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Exercise & Weight Loss

Exercise & Weight Loss

To determine quickly if you are overweight the following is a surefire way of pinpointing your health risks.

Waist to Hip Ratio determines distribution of body fat. More body fat in the upper body (chest and waist) suggests increased health risk for elevated triglycerides, high blood pressure, strokes, longer time to conceive, heart disease or diabetes. More fat in the lower body (hips and thighs) suggests fat loss is difficult.

  • Using a tape measure, measure the hips in inches (or centimeters) at the top of the hip bone on the right front of the body. This spot will be slightly lower than your belly button.
  • Next, measure the waist 1" (2.5 cm) above your belly button in inches (or centimeters).
  • Using these two measurement values, divide the waist reading (2) by the hip reading (1). This tells you where most of your body fat is located.

Apple shape (a ratio of .95 or greater) means your body fat is located above your waist which indicates a higher health risk for diabetes, heart disease, high blood pressure and some cancers. Pear shape (a ratio of less than .95) means your body fat is located below your waist which indicates a lower health risk, but fat located in the lower half of the body may be harder to lose during weight loss.

Suggestions to lose weight and keep it off

Weight loss itself is an ambiguous term, a more appropriate definition is weight training. This is not to say you want to build yourself up as a bodybuilder but rather you want to convert your fat into 'lean muscle tone'. That's the whole point of keeping fit and losing unwanted body fat. If you follow a well thought out exercise routine with an end objective in mind, coupled with a sensible diet, not only will you improve your general cardiovascular or strength fitness but you will keep those unwanted pounds off.

If you are over weight it just might be that your body composition has a slow metabolism. It is a proven scientific fact that lean people burn fat more efficiently than overweight people and this is true more so of those with lean muscle tone. Overweight people who go on crash diets do not fare so well and probably end up worse after a course of dieting as the body seeks to restore to it's old level. Diets alone and crash diets in themselves are the worst possible choice if you want to lose weight and keep it off permanently. The best way of achieving weight loss and keeping it off long term is to do it slowly over a period of time so that your body can adjust to the changes you are thrusting upon it by changing your eating habits and taking up regular cardiovascular exercise.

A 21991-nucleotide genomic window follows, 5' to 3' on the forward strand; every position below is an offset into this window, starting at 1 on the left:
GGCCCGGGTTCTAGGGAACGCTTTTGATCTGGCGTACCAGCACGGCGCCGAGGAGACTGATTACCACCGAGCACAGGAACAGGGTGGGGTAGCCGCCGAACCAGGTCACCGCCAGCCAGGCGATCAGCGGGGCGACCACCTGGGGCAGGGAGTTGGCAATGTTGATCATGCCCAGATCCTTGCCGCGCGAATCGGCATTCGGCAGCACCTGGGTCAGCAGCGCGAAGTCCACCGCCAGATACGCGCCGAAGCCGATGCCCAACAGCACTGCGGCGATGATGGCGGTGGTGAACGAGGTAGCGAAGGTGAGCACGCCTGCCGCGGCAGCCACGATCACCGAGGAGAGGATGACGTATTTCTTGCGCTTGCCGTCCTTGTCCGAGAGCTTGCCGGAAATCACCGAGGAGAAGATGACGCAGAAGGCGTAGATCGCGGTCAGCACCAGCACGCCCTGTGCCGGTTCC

• Change your eating habits (i.e. start eating smaller portions of food) before if you ate a full plate of food try eating 2/3 of a plate instead.
  • Substitute aspartame for sugar
  • Try eating 3 or 4 smaller meals during the day rather than 2 large ones
  • Eat your main large meal at midday with the other meals much smaller in content
  • Don't eat heavy meals late in the evening as the body wont have time to digest it so it ends up stored as fat in your body.
  • Balance your meals out during the day so in one day you have a mix of protein, carbohydrate and vitamins
  • Drink lots of water during the day and before, during and after exercise, you should drink at least 8 big glasses of water per 24 hours
  • Drink alcohol in moderation
  • Stop smoking if you smoke or cut down
  • Eat more fibre i.e. pulses grains nuts, pasta, brown rice, cereals, fresh fruit
  • Eat more vegetables as part of your diet
  • Eat less dairy products or choose those with less fat content i.e. cottage cheese
  • Try steaming or poaching food instead of frying it, frying adds calories by the bucketful
  • Cut down on Red meat and eat more lean or better still chicken and fish instead
  • Use low fat oils in cooking i.e. sunflower, corn or Mazola
  • Cut down on your salt intake, there are hidden salts even in tinned foods
  • Try substituting carrots or fresh fruit instead of biscuits and sweetmeat when you have a craving for something in between meals.
  • Drink semi or skimmed milk as opposed to full cream

Simply choose a diet which is low in fat and cholesterol, moderate in sugar and salt and high in fibre but at the same time has a variety of everything thus making it a balanced diet.

  • Start taking up regular aerobic (cardiovascular) exercise if you don't already (i.e. at least 3-4 times a week) This is aimed at those who want to burn fat and convert it into lean muscle, if your intention is to build muscle then you need a different routine based on heavier weights and less repetitions.
  • If you are in a gym and are starting off at unfit level and want to convert fat into lean muscle:

    • Stretch your body in order to prepare it for activity (5 minutes stretches)i.e. side stretches, hamstrings, touch your toes etc etc.
    • Do 10 minutes at easy pace on Cycle then 1 minutes rest then 10 minutes on rowing and 1 min rest and so on for each exercise machine you want to do.
    • If you have weights then do 10 repetitions at a very light manageable weight, rest for 30 seconds and repeat this twice. So you do 3 sets of 10 repetitions at a light weight on each weight machine.
    • Do the same for other weight machines taking only 1 minute rest in between each different weight exercise remember to use light weights